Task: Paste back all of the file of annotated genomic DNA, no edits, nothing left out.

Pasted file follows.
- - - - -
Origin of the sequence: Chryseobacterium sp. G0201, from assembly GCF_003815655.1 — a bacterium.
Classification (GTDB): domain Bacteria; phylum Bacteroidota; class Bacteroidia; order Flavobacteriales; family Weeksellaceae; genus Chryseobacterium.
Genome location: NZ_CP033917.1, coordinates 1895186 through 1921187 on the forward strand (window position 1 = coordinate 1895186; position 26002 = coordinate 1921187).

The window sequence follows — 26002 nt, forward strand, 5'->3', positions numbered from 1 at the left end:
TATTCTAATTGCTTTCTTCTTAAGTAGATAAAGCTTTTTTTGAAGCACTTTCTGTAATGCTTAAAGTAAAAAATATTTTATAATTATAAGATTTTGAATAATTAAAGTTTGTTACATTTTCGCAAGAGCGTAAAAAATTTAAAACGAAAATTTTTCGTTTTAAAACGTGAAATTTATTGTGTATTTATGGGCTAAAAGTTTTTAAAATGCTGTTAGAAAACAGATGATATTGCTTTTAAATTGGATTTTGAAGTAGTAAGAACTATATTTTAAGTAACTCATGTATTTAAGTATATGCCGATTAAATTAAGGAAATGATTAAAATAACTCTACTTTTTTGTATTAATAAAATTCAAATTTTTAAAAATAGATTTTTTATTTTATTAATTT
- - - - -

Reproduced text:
Origin of the sequence: Chryseobacterium sp. G0201, from assembly GCF_003815655.1 — a bacterium.
Classification (GTDB): domain Bacteria; phylum Bacteroidota; class Bacteroidia; order Flavobacteriales; family Weeksellaceae; genus Chryseobacterium.
Genome location: NZ_CP033917.1, coordinates 1895186 through 1921187 on the forward strand (window position 1 = coordinate 1895186; position 26002 = coordinate 1921187).

The window sequence follows — 26002 nt, forward strand, 5'->3', positions numbered from 1 at the left end:
TATTCTAATTGCTTTCTTCTTAAGTAGATAAAGCTTTTTTTGAAGCACTTTCTGTAATGCTTAAAGTAAAAAATATTTTATAATTATAAGATTTTGAATAATTAAAGTTTGTTACATTTTCGCAAGAGCGTAAAAAATTTAAAACGAAAATTTTTCGTTTTAAAACGTGAAATTTATTGTGTATTTATGGGCTAAAAGTTTTTAAAATGCTGTTAGAAAACAGATGATATTGCTTTTAAATTGGATTTTGAAGTAGTAAGAACTATATTTTAAGTAACTCATGTATTTAAGTATATGCCGATTAAATTAAGGAAATGATTAAAATAACTCTACTTTTTTGTATTAATAAAATTCAAATTTTTAAAAATAGATTTTTTATTTTATTAATTT